bobcat_meatbobWhen I bought Bobcat Goldthwait’s “Meat Bob” back in 1988 on cassette it was one the very first comedy albums I owned. I put Bobcat up there with Eddie Murphy and George Carlin but, here’s the funny part, I never bought Bob’s shtick. Yeah, he absolutely used that voice that made him famous as Zed in those POLICE ACADEMY and plundered that character for all it was worth but his comedy was brutally funny and honest. To wit, he has a bit in his set where he gives a glimpse of what it’s like to be a comedian. It’s subtle but you can hear how people’s perceptions of him shapes his comedy and it leads into a wicked joke that concerns a monkey, an alcoholic beverage and genitalia. You can hear his honesty, you can feel his true self and it’s what attracted to me to the guy’s work for over two decades.

He broke onto the film scene with SHAKES THE CLOWN, a work that some would say set his career back to the times of Cecil B. DeMille, a movie that defied normal comedic conventions and a series of late night show appearances that would help further ensure his disappearance from pop culture entirely. A funny thing happened on the way to irrelevance, however. Bob came back with a real zeal to stay working. And he has. With directorial turns for Adam Carolla and Jimmy Kimmel’s The Man Show and keeping high powered friends close to him, Bobcat raged back to the screen with 2006’s SLEEPING DOGS LIE, a deeply dark comedy that was critically well-received.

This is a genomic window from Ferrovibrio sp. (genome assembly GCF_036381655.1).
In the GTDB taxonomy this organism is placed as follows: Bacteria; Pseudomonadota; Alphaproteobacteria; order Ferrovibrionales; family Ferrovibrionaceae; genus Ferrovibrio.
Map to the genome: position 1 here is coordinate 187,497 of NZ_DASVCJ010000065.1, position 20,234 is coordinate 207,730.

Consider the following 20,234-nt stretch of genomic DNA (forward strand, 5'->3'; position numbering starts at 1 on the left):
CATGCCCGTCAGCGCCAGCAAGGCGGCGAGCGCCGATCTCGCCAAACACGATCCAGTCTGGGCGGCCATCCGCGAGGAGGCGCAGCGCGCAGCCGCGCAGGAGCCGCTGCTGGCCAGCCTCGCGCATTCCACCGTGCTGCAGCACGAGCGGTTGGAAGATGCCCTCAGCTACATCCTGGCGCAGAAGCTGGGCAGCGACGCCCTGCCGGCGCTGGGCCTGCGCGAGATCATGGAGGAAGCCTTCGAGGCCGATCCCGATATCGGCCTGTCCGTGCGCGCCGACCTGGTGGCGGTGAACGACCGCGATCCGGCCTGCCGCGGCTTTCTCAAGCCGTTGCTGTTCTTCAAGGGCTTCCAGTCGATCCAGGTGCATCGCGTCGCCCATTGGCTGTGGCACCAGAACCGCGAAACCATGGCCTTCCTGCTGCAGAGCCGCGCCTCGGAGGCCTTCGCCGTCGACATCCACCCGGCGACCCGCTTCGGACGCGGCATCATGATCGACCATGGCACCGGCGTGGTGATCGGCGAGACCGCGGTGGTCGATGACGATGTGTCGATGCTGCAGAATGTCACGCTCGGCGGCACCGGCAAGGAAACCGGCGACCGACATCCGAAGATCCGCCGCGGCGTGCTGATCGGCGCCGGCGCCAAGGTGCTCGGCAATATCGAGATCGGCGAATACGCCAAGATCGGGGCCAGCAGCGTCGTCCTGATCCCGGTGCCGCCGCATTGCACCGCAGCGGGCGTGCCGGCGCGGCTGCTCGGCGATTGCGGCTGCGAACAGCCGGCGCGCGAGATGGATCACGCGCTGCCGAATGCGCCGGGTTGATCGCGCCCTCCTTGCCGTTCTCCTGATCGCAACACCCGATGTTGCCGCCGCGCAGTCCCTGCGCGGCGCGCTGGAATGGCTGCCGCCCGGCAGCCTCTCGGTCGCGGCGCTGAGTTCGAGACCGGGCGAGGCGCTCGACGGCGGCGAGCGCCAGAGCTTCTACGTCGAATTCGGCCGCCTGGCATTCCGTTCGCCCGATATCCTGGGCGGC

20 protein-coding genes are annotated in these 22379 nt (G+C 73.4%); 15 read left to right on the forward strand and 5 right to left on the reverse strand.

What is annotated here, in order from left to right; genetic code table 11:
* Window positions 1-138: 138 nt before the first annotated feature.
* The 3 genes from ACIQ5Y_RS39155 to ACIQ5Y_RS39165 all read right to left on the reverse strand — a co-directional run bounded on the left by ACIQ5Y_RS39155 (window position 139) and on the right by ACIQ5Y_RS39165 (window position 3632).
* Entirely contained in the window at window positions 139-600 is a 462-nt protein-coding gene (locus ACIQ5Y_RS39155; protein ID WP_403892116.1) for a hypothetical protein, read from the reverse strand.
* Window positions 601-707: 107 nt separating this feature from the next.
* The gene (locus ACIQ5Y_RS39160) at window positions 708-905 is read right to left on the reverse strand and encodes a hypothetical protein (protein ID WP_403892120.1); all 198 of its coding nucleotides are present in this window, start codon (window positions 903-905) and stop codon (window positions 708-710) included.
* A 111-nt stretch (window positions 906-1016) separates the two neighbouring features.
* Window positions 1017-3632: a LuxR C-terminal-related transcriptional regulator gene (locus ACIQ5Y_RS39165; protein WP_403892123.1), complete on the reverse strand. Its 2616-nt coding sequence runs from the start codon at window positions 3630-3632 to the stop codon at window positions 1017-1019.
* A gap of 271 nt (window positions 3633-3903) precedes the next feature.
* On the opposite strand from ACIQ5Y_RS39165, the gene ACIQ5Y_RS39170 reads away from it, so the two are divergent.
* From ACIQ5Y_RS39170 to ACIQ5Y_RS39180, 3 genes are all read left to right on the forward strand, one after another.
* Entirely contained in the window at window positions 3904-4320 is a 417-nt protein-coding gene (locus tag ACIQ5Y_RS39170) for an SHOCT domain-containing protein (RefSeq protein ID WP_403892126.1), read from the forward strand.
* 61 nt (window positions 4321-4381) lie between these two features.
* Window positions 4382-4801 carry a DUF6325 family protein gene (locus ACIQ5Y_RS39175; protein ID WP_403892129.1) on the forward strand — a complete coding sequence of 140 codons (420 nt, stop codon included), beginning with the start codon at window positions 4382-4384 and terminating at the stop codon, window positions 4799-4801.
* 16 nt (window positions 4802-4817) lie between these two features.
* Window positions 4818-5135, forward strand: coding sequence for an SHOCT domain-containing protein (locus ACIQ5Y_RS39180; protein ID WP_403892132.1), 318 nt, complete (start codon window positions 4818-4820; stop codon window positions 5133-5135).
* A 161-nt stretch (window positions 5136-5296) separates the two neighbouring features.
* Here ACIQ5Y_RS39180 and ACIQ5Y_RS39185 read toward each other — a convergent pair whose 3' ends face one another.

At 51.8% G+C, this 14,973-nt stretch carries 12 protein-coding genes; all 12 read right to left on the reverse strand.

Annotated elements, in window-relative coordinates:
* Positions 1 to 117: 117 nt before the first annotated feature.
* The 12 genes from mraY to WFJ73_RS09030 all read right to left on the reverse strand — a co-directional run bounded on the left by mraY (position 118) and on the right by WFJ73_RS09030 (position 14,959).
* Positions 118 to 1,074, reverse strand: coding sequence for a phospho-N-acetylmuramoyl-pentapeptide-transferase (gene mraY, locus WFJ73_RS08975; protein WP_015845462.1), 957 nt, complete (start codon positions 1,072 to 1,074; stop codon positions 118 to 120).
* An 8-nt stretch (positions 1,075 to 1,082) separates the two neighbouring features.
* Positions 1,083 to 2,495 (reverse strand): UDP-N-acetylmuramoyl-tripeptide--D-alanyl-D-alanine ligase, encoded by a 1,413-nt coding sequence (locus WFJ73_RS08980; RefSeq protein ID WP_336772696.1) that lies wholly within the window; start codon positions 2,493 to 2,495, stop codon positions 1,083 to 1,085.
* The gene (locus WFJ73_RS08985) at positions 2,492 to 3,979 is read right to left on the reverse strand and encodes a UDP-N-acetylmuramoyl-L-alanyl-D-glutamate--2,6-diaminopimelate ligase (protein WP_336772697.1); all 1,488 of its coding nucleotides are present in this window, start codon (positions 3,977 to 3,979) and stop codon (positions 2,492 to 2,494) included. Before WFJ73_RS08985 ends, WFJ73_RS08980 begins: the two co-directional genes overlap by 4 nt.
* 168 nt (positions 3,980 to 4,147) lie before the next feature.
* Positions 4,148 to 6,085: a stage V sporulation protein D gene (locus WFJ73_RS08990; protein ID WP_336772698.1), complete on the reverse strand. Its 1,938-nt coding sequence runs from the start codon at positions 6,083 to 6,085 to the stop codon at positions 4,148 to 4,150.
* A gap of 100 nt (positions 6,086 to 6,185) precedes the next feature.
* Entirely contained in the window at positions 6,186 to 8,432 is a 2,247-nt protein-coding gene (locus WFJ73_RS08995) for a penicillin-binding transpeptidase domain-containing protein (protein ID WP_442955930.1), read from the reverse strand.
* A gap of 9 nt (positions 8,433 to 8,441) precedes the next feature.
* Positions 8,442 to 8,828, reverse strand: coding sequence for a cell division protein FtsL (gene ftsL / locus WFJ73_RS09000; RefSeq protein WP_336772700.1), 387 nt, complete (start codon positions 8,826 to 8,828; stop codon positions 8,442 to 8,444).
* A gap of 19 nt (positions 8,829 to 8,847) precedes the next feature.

Now, he’s back with an equally well-received film in WORLD’S GREATEST DAD. Starring long tine friend Robin Williams as a father who seems at a loss at how to deal with his roustabout son the film deals with some rather heady and mature themes that are wrapped up in some extremely dark and sharp comedy. Bobcat took some time to talk to me as he talked about his experience making his latest hit. In an era of bad comedians Bobcat had his own voice, literally, and it was a thrill to be able and talk to the man most actors now refer to as director.